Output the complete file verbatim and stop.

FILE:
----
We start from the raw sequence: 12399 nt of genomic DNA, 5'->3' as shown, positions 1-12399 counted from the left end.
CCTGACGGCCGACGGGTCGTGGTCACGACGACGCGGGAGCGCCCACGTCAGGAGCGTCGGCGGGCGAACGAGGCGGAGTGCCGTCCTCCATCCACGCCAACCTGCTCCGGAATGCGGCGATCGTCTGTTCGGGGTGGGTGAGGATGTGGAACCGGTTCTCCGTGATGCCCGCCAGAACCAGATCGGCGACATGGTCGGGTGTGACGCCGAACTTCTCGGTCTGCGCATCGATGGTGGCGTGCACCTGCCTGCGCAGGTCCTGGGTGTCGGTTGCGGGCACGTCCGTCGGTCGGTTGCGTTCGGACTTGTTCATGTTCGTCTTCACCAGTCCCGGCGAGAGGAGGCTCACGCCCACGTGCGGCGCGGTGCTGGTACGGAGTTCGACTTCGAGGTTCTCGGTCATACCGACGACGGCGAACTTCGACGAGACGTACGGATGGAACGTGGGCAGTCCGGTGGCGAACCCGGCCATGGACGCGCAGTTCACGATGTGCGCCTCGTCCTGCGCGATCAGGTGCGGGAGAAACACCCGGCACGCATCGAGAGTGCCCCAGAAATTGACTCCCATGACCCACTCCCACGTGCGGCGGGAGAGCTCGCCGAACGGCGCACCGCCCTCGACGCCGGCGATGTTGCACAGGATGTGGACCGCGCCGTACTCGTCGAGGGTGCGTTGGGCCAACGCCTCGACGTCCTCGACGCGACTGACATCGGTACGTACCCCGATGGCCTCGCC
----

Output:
We start from the raw sequence: 12399 nt of genomic DNA, 5'->3' as shown, positions 1-12399 counted from the left end.
CCTGACGGCCGACGGGTCGTGGTCACGACGACGCGGGAGCGCCCACGTCAGGAGCGTCGGCGGGCGAACGAGGCGGAGTGCCGTCCTCCATCCACGCCAACCTGCTCCGGAATGCGGCGATCGTCTGTTCGGGGTGGGTGAGGATGTGGAACCGGTTCTCCGTGATGCCCGCCAGAACCAGATCGGCGACATGGTCGGGTGTGACGCCGAACTTCTCGGTCTGCGCATCGATGGTGGCGTGCACCTGCCTGCGCAGGTCCTGGGTGTCGGTTGCGGGCACGTCCGTCGGTCGGTTGCGTTCGGACTTGTTCATGTTCGTCTTCACCAGTCCCGGCGAGAGGAGGCTCACGCCCACGTGCGGCGCGGTGCTGGTACGGAGTTCGACTTCGAGGTTCTCGGTCATACCGACGACGGCGAACTTCGACGAGACGTACGGATGGAACGTGGGCAGTCCGGTGGCGAACCCGGCCATGGACGCGCAGTTCACGATGTGCGCCTCGTCCTGCGCGATCAGGTGCGGGAGAAACACCCGGCACGCATCGAGAGTGCCCCAGAAATTGACTCCCATGACCCACTCCCACGTGCGGCGGGAGAGCTCGCCGAACGGCGCACCGCCCTCGACGCCGGCGATGTTGCACAGGATGTGGACCGCGCCGTACTCGTCGAGGGTGCGTTGGGCCAACGCCTCGACGTCCTCGACGCGACTGACATCGGTACGTACCCCGATGGCCTCGCC